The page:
it takes to serve and survive well when the essential tool of your trade— ministerial relationships—is not working as it should and how might a more strategic approach to ministerial relationships address chronic dysfunction, lower anxiety, and improve the health of the system.
The Rev Dr. Deborah Pope-Lance is a Unitarian Universalist minister and licensed Marriage and Family Therapist. She consults nationwide with clergy, congregations, faith traditions, and agencies and maintains a psychotherapy practice near Boston, Massachusetts. Ordained in 1978, she has served in parish, transitional,and community ministries, taught at Andover Newton Theological School, and provided programs on the ethics of ministerial practice and congregational life for both lay and clergy leaders. She is a widely recognized expert on the unique challenges experienced by afterpastors. Her writings have appeared in When A Congregation is Betrayed: Responding to Clergy Misconduct (Alban, 2005), In the Interim (Skinner 2013), Transitional Ministry Today (Alban 2015) and elsewhere. Whence We Come and How and Whither, her 2011 Berry Street Essay (http:// www.uuma.org/Page/ BSE2011), an unflinching look at the harm clergy misconduct inflicts on the profession of ministry, is considered required reading for those in formation as well as experienced ministers.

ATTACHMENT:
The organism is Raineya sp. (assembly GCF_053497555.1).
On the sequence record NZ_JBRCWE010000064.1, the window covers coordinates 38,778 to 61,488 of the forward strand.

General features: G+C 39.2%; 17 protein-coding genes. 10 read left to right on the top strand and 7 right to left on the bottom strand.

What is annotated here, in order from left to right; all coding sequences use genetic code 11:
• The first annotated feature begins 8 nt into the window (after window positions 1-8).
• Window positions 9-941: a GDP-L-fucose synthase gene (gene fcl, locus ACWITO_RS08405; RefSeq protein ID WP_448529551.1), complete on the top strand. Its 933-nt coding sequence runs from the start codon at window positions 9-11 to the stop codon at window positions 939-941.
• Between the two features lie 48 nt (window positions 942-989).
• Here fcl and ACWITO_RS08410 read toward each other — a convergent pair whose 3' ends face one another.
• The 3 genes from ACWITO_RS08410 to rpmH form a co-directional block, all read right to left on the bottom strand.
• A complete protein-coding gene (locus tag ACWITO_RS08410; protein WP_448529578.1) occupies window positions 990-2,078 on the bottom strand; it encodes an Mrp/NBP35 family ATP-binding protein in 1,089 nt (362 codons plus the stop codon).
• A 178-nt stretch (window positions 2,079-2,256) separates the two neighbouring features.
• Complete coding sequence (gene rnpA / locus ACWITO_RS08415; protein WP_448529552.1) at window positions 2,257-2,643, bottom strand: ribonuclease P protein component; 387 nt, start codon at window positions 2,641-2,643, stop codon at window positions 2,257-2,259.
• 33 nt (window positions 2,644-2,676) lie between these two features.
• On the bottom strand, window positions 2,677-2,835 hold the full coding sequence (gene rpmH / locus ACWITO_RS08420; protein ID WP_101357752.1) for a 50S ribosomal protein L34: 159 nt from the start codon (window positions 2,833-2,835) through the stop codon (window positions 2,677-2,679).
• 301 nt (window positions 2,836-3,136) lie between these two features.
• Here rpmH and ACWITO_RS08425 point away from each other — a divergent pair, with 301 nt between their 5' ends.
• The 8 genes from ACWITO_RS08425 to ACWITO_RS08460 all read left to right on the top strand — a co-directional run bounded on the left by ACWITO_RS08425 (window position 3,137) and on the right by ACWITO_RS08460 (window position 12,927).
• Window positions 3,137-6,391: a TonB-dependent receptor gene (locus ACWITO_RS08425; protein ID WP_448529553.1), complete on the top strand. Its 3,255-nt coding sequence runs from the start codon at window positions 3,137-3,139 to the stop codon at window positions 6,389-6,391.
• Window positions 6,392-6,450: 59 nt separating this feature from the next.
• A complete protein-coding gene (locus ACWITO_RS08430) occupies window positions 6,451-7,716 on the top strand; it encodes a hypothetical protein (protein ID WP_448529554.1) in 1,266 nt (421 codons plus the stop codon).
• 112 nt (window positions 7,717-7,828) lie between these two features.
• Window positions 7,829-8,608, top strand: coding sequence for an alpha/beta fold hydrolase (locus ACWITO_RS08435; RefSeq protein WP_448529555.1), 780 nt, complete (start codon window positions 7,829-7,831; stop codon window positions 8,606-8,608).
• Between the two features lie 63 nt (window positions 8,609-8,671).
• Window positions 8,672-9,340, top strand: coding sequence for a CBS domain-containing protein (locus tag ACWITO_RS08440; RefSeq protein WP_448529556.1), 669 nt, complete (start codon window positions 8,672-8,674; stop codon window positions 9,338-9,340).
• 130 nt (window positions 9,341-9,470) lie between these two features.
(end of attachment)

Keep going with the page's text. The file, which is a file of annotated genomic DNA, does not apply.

Embracing Family Ministry; Breaking down Silos
American families are lacking critical societal support structures. Unfortunately, many houses of worship are not offering viable solutions. Learn effective strategies and practical tools from this northern New Jersey team whose thriving family ministry model has served well their mid-size congregation and large children and youth program. This workshop is ultimately geared toward congregations of multiple sizes and families of all variations.